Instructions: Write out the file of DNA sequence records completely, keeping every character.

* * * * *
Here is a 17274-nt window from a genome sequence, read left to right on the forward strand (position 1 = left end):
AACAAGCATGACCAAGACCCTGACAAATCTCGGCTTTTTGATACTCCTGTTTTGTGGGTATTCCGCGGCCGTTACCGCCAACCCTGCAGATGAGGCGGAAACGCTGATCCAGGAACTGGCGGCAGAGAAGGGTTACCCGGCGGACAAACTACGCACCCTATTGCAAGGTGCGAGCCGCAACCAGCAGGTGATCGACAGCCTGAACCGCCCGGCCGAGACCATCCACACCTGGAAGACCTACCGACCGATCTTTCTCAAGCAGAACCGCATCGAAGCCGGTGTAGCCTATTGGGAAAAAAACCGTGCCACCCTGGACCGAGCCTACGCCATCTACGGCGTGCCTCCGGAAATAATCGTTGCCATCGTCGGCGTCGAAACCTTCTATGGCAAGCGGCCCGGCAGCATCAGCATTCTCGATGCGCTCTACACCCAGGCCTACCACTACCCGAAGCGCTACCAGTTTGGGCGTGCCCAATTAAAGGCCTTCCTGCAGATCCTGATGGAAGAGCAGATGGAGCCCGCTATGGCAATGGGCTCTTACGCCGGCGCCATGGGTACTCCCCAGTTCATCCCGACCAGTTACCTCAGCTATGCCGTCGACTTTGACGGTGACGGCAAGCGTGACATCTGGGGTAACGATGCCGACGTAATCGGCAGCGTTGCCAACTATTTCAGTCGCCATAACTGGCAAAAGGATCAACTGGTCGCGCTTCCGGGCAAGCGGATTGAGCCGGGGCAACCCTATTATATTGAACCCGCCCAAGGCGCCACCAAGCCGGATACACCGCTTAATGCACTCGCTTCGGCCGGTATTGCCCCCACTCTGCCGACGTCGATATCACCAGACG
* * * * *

Here is a 17274-nt window from a genome sequence, read left to right on the forward strand (position 1 = left end):
AACAAGCATGACCAAGACCCTGACAAATCTCGGCTTTTTGATACTCCTGTTTTGTGGGTATTCCGCGGCCGTTACCGCCAACCCTGCAGATGAGGCGGAAACGCTGATCCAGGAACTGGCGGCAGAGAAGGGTTACCCGGCGGACAAACTACGCACCCTATTGCAAGGTGCGAGCCGCAACCAGCAGGTGATCGACAGCCTGAACCGCCCGGCCGAGACCATCCACACCTGGAAGACCTACCGACCGATCTTTCTCAAGCAGAACCGCATCGAAGCCGGTGTAGCCTATTGGGAAAAAAACCGTGCCACCCTGGACCGAGCCTACGCCATCTACGGCGTGCCTCCGGAAATAATCGTTGCCATCGTCGGCGTCGAAACCTTCTATGGCAAGCGGCCCGGCAGCATCAGCATTCTCGATGCGCTCTACACCCAGGCCTACCACTACCCGAAGCGCTACCAGTTTGGGCGTGCCCAATTAAAGGCCTTCCTGCAGATCCTGATGGAAGAGCAGATGGAGCCCGCTATGGCAATGGGCTCTTACGCCGGCGCCATGGGTACTCCCCAGTTCATCCCGACCAGTTACCTCAGCTATGCCGTCGACTTTGACGGTGACGGCAAGCGTGACATCTGGGGTAACGATGCCGACGTAATCGGCAGCGTTGCCAACTATTTCAGTCGCCATAACTGGCAAAAGGATCAACTGGTCGCGCTTCCGGGCAAGCGGATTGAGCCGGGGCAACCCTATTATATTGAACCCGCCCAAGGCGCCACCAAGCCGGATACACCGCTTAATGCACTCGCTTCGGCCGGTATTGCCCCCACTCTGCCGACGTCGATATCACCAGACG